He decided to run a hotel with Australian partner Karl Steinberg after emancipation. It was an abandoned Portuguese-Dutch residential estate built in 1700, with no bricks in the wall, only rock, coral and clay. They successfully transformed the Bawa-ish building into a luxury boutique hotel without forgoing the spirit of the place. Since then, Galle Fort Hotel has won rave reviews from critics and travelers, not too shabby for someone who ‘has never run a hotel’.
People tend to say that we only remember moments, not dates. That night, Ong remembered both because it was an unforgettable Boxing Day. It was Boxing Day 2004. A satisfying dinner deemed to be the perfect way to end the night — He had lobster; He tasted the stars. Just when he muttered ‘woah’ over his career transformation within 18 months, tsunami came to the hotel’s doorstep.
Everyone inside the fort was safe. Next thing you know, the hotel turned into a refugee center.
“The hotel was full. Staffs all ran away. We were at the high point inside the fort. Inside the fort, it looked like venice, the road became canals.” Ong recalled. He likened the situation to ‘being at the war’.
Hollywood might tell the story with a twist, but this is when the phrase ‘based on true story’ appeared on the silver screen. The whole hotel was taken over by the US army (just after the second war in Iraq). True story. “I just didn’t know what was happening!” Ong exclaimed.
It was a blessing in disguise because he initially thought that he had to close the place. “They are so well-behaved. I just didn’t know how to charge them,” he laughed. The US army footed the bill with their ‘per diem’ (daily allowance for expenses).
Months after, the US army left. Journalists and travelers came from different parts of the world, dying to get a better grasp of the unfortunate event, so did a group of Penangites. When they found out about Ong, they said to him, “What are you doing here? You should be doing this in Georgetown.” It was indeed an a-ha moment but Ong’s scepticism was largely dictated by the lack of heritage protection in Georgetown.
“I could do all these in Penang,” he thought. Nonetheless, after being away for thirty years, he was also worried that he wouldn’t feel connected to the place. It did not take long till he realise that there is no place like home. He got to spend quality time with his widowed mother and brought her out of depression. “I got to know her again, it’s amazing.”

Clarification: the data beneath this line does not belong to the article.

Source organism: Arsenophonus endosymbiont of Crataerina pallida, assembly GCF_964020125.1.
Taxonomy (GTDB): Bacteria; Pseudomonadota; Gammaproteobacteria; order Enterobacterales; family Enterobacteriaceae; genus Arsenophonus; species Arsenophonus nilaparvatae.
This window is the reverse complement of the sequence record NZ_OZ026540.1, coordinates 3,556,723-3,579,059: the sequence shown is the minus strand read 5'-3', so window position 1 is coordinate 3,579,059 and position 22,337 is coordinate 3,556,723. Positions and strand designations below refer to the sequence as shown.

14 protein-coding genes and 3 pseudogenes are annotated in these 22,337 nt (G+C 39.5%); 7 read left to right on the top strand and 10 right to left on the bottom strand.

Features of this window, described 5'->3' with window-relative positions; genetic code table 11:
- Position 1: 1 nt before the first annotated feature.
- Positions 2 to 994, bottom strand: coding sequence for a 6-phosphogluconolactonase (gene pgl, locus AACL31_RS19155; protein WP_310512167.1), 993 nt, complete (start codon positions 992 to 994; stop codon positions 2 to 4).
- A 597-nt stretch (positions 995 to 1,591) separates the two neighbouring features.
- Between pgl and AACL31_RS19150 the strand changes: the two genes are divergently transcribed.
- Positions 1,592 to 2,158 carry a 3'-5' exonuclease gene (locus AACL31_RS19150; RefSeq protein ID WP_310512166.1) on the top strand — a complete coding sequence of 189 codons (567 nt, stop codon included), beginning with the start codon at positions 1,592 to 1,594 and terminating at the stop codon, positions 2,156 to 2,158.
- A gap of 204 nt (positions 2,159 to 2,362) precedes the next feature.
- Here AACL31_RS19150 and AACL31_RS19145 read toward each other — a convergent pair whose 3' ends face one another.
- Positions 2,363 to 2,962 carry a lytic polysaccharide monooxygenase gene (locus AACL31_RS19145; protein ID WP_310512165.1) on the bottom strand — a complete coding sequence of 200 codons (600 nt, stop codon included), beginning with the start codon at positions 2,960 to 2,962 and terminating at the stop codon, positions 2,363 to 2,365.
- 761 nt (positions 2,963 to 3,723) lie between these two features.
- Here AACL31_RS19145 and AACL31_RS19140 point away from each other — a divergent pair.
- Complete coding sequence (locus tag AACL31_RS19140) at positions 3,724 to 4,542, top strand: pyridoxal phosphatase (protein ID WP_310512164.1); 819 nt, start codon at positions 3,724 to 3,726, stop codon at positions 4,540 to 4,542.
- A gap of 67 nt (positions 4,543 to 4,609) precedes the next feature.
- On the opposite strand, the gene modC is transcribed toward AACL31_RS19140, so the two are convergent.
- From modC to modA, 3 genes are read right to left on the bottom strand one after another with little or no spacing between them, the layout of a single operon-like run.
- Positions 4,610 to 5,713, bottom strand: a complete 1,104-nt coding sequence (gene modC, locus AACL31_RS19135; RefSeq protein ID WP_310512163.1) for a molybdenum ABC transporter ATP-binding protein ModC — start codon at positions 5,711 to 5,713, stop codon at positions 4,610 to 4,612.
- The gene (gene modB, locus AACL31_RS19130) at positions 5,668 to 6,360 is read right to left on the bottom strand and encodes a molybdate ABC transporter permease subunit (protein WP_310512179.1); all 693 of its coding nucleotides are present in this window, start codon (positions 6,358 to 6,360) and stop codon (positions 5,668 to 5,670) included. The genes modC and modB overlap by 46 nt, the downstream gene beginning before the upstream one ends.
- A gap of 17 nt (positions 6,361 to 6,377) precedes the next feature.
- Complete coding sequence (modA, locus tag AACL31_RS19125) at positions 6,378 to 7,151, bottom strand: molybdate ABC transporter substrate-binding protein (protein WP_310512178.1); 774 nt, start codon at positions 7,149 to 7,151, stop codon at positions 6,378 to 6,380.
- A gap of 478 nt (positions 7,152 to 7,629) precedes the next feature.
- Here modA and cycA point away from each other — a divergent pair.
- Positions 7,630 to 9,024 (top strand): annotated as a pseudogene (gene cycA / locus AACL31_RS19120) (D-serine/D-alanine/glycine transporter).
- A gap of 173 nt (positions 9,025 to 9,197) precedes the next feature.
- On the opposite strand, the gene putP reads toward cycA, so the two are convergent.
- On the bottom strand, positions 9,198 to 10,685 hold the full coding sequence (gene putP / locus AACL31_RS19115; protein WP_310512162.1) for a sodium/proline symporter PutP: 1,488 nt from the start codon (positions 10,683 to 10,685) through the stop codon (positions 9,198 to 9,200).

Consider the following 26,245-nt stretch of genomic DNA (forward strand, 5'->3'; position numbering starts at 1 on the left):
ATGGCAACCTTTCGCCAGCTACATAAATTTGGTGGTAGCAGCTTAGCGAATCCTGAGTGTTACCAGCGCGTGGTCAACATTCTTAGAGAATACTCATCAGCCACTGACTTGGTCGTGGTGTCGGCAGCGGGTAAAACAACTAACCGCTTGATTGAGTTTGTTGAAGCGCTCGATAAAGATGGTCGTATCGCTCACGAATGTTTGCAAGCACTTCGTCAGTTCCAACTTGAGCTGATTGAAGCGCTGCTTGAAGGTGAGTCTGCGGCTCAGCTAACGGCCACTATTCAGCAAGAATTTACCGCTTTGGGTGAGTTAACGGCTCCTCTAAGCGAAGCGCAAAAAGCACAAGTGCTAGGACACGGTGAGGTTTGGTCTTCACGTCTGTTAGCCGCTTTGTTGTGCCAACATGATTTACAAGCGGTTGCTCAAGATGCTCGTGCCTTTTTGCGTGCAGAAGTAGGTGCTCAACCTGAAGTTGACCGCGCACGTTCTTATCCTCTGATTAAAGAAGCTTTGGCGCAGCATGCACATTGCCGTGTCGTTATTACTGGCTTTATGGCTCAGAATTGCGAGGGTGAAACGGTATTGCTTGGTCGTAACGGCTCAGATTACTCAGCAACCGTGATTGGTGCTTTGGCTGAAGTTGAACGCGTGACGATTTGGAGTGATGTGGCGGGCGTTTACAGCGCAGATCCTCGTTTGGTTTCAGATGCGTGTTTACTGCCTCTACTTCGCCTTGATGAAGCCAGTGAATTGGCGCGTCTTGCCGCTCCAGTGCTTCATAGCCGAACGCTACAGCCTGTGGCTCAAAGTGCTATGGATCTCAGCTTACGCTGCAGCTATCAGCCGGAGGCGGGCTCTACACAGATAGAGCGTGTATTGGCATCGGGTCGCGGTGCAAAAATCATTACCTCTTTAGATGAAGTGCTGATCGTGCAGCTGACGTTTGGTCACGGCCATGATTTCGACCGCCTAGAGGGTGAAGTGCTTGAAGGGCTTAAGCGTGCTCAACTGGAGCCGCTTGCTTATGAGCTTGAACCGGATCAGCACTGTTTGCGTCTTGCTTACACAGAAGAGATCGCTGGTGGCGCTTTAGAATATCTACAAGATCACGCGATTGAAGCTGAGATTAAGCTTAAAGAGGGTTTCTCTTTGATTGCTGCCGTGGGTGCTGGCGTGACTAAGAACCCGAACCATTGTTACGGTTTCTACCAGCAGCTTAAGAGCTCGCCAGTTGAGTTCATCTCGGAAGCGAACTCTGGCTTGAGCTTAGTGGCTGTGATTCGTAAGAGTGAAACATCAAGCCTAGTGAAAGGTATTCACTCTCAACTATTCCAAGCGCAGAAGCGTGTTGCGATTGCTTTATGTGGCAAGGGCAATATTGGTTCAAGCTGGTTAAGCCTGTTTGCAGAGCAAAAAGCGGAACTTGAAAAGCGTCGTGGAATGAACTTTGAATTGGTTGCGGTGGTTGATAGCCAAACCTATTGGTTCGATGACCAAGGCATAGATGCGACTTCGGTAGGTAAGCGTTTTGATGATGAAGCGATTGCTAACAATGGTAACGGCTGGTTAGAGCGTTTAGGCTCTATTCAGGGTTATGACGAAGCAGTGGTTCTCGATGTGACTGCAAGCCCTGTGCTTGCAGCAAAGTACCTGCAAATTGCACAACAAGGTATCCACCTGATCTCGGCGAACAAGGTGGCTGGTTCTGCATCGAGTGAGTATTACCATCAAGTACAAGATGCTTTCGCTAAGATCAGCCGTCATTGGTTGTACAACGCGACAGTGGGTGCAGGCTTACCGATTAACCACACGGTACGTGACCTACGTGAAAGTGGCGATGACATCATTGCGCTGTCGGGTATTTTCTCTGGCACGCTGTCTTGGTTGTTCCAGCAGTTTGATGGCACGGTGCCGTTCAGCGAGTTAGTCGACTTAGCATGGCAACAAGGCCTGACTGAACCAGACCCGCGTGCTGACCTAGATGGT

He is back to where he belonged.
Live the legacy
Ong wanted to purchase the house of his grandfather but to no avail. After a long period of house hunting, he stumbled upon one on one fine day. It was a typical home of a rich Baba of a century ago with a big courtyard in the middle. “I went in there and it was exactly what I wanted.” The notion of recreating history was on his mind. When he found out that the place was owned, it was bound to be a disappointment. Unexpectedly, the buyer turned out to be a long lost friend. The encounter then makes up the spectrum of possibility, the deal was done on the same day.
“I took the antiques to come back to Penang. They should return home. These things should stay where they belong.” It was tremendous joy, to be able to live out his peranakan fantasy in this old house he restored. This was his first project in Georgetown. Clove Hall was born in 2009, and then more, one was born every year after.
Even in Georgetown, Seven Terraces stood out as an aesthetic anomaly when it opened. The seven shophouses and its carefully curated interior was nothing short of extravagance — Chinese carved-wood panels and English floor tiles, ultimately unmoored to a time or place. Genuine pieces are being displayed because in Ong’s words, “they should be treasured”. Ong was ushered in an era of fascination with Nyonya cuisine, all well-reflected in the hotel’s bespoke restaurant — Kebaya.
“This street owes so much to Christopher,” one of the shop owners (on Muntri Street) told me.
Georgetown is certainly glad to have you back. ◆
Gallery photo credit: Seven Terraces